TUESDAY, SEPTEMBER 15, 2020
But who do we liberals believe?: What did Donald Trump think or believe, and when did he think or believe it?
More specifically, what did he believe about the risks associated with the virus?
A standard answer came into being after release of the first excerpts from Bob Woodward's new book. Near the start of his new column, Paul Krugman presents that account:
KRUGMAN (9/15/20): [C]onsider the large (and illegal) indoor rally Trump held Sunday in Nevada.
Before the release of Bob Woodward’s new book, you might have argued that Trump doesn’t believe the science and didn’t realize that his event might well sicken and kill many people. But we now know that he’s well aware of the risks, and has been all along. He just doesn’t care.
Do we "now know" that Trump "is well aware of the risks" to the people who attend his rallies? Do we now know that he "just doesn’t care?"
We'd say that we do know those things—but also that we've known those things for a long time. We aren't sure that we could deduce those facts from Trump's remarks to Woodward back on February 7.
On that day, Trump told Woodward that the virus was five times as deadly as even the most strenuous flu. The heroic commander told the scribe that the virus "is deadly stuff."
(In fairness, he also said this—he said he thought that President Xi was "going to have it in good shape.")
Did Trump believe the things he said to Woodward when he said them? If he did, what might this crazy, disordered person have come to believe the next day?
Does a disordered person like Donald J. Trump ever really "believe" or "know" anything at all, in any conventional sense? And since he revels in misstatement, how can the rest of us actually know what the commander believes?
How can we actually know what he thinks? This morning, we give you an answer.
At his Nevada rally this past Sunday night, did Trump believe that people in the crowd could contract the virus and die? It seems fairly clear that he did believe that! As everyone with a TV machine has seen, he made these remarks to a local reporter in the aftermath of the event:
SAUNDERS (9/14/20): Trump said in his interview with the [Las Vegas] Review-Journal that he is not afraid of getting the coronavirus from speaking at the indoor rally.
“I’m on a stage and it’s very far away,” Trump said. “And so I’m not at all concerned.”
“I’m more concerned about how close you are, to be honest,” Trump told a Review-Journal reporter who thought she was socially distanced.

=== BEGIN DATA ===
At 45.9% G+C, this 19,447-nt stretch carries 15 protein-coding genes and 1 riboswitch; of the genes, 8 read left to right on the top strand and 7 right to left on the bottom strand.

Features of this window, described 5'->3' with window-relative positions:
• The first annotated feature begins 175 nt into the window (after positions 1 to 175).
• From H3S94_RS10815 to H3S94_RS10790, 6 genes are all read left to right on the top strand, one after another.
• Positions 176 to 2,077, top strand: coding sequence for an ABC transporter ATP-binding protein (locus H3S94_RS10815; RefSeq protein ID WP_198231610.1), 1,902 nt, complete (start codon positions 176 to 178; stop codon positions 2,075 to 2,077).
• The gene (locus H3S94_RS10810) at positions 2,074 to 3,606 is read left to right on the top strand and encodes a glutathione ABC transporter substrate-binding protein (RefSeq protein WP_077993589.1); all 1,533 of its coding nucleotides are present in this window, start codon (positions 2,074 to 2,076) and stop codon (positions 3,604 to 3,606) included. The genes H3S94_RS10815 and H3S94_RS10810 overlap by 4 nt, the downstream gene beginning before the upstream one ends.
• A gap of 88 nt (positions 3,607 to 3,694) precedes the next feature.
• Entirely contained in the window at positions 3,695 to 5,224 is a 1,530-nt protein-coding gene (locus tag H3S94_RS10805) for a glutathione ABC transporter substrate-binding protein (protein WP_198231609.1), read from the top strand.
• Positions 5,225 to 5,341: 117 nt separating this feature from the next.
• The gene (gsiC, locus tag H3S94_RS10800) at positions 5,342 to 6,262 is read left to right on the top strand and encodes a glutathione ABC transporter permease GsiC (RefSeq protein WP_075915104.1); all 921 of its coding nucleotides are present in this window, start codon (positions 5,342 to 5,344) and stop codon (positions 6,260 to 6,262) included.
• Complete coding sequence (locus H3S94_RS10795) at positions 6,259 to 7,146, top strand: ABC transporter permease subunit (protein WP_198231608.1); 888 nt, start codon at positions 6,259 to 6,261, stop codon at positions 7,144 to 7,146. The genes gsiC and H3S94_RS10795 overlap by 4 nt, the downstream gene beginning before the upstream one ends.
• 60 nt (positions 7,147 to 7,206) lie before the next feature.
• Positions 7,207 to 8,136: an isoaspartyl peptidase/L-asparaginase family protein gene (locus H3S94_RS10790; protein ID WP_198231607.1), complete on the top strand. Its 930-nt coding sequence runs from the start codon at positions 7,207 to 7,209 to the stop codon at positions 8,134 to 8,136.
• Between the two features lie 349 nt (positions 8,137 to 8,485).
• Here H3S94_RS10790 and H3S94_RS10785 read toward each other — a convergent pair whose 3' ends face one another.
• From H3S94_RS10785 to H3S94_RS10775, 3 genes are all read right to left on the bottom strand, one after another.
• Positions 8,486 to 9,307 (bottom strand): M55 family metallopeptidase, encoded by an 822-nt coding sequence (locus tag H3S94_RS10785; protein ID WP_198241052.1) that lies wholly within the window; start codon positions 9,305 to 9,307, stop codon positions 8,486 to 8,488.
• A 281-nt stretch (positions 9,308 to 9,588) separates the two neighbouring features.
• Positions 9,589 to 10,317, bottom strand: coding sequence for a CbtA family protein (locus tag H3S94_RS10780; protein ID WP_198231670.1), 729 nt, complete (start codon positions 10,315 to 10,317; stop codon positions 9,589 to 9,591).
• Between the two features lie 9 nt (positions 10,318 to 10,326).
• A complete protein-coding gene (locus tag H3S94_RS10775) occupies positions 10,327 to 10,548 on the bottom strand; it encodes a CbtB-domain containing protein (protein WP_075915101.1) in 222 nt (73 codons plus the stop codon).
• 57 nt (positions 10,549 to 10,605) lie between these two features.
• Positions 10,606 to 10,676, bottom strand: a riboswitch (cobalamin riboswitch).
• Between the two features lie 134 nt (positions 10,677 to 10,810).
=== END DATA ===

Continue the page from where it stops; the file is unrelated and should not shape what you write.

Later, when she told Trump she had tested negative earlier in the day, Trump mugged that he felt “100 percent better.”
Assuming he wasn't joking, Trump revealed what he thinks and believes in that real-time exchange.
He said he thinks he was safe that night because he was at a substantial remove from the madding crowd. Plainly, this means that his supporters could contract the virus, and die, if they were part of that crowd.
Elsewhere in this morning's Times, Annie Karni lays out the obvious logic of Trump's unguarded remarks. That said, it's long been obvious that Donald J. Trump believes that the virus is deadly.
We didn't need any excerpts from Woodward's book to say we "now knew" this fact. We've known that fact for a long time, based on the commander's astonishing conduct.
As has been widely reported, the commander has only interacted with other people after they've been tested for the virus. The obvious meaning of that procedure has always been perfectly clear.
For that reason, something else has long been clear. It's long been clear, if poorly explained, that the commander is willing to let his supporters get sick and die in service to his pursuit of re-election.
That even holds for the top supporters who crowded onto the White House lawn to hear the commander's masterful speech during the GOP convention. Granted, that was an outdoor event, but those believers sat together, crammed cheek to jowl, for something like three hours.
What else have we long known from behavior like this? Presumably, we've known know that the commander is some version of a sociopath—or at least, we've known he behaves in precisely the ways a sociopath typically would.
That said, we liberals rarely hear such matters discussed by the people we trust. Our journalists have agreed that such ruminations aren't fit for human ears.
Alas! We're all at the mercy of the sources we trust in all such public discussion. This is also true when it comes to the promulgation of false and mistaken belief.
Why in the world would Republican poobahs have sat on the White House lawn that night to hear the commander's speech? On Sunday, why did thousands of people crowd into that Nevada hall at risk of illness and death?
Tomorrow, we'll return to the man who told CNN's Jim Acosta that Covid-19 is a hoax designed to bring down the U.S. For background, see yesterday's report.
That particular Trump supporter seems to trust and believe the QAnon crowd. His false and mistaken belief may yet lead to his death.
False and mistaken belief is amazingly widespread these days; it's been so for many years. At present, some of our nation's mistaken belief may even be coming to these shores straight outta Vladimir Putin!
That said, our own tribe is drenched in mistaken belief too. It's all a matter of who we tend to trust and believe.
Our tribe has been running on mistaken fuel too? We'll start to detail that state of affairs by the end of the week.
Tomorrow: Powers assesses Acosta's third respondent:
"None of it makes sense."